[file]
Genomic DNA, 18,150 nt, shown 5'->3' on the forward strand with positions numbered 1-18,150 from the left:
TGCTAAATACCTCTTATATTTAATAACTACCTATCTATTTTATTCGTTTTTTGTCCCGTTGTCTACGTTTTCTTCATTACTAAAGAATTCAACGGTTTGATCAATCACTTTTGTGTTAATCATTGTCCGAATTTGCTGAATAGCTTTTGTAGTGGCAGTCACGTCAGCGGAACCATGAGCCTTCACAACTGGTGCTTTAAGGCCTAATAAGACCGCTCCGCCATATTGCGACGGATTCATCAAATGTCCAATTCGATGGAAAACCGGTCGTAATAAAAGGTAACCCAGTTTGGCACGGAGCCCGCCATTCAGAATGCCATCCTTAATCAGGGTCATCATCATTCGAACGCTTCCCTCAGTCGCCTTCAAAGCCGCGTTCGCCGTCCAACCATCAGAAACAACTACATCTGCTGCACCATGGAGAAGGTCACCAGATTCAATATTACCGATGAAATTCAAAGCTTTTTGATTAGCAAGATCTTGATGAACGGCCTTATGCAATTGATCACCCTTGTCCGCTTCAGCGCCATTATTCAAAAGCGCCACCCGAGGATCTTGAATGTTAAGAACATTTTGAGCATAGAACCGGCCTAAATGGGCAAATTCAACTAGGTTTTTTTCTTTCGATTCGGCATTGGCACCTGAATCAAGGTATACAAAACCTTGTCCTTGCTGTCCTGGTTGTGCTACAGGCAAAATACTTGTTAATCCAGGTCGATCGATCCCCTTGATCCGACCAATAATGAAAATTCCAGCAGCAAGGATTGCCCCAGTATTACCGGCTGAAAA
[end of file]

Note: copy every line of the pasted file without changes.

Genomic DNA, 18,150 nt, shown 5'->3' on the forward strand with positions numbered 1-18,150 from the left:
TGCTAAATACCTCTTATATTTAATAACTACCTATCTATTTTATTCGTTTTTTGTCCCGTTGTCTACGTTTTCTTCATTACTAAAGAATTCAACGGTTTGATCAATCACTTTTGTGTTAATCATTGTCCGAATTTGCTGAATAGCTTTTGTAGTGGCAGTCACGTCAGCGGAACCATGAGCCTTCACAACTGGTGCTTTAAGGCCTAATAAGACCGCTCCGCCATATTGCGACGGATTCATCAAATGTCCAATTCGATGGAAAACCGGTCGTAATAAAAGGTAACCCAGTTTGGCACGGAGCCCGCCATTCAGAATGCCATCCTTAATCAGGGTCATCATCATTCGAACGCTTCCCTCAGTCGCCTTCAAAGCCGCGTTCGCCGTCCAACCATCAGAAACAACTACATCTGCTGCACCATGGAGAAGGTCACCAGATTCAATATTACCGATGAAATTCAAAGCTTTTTGATTAGCAAGATCTTGATGAACGGCCTTATGCAATTGATCACCCTTGTCCGCTTCAGCGCCATTATTCAAAAGCGCCACCCGAGGATCTTGAATGTTAAGAACATTTTGAGCATAGAACCGGCCTAAATGGGCAAATTCAACTAGGTTTTTTTCTTTCGATTCGGCATTGGCACCTGAATCAAGGTATACAAAACCTTGTCCTTGCTGTCCTGGTTGTGCTACAGGCAAAATACTTGTTAATCCAGGTCGATCGATCCCCTTGATCCGACCAATAATGAAAATTCCAGCAGCAAGGATTGCCCCAGTATTACCGGCTGAAAA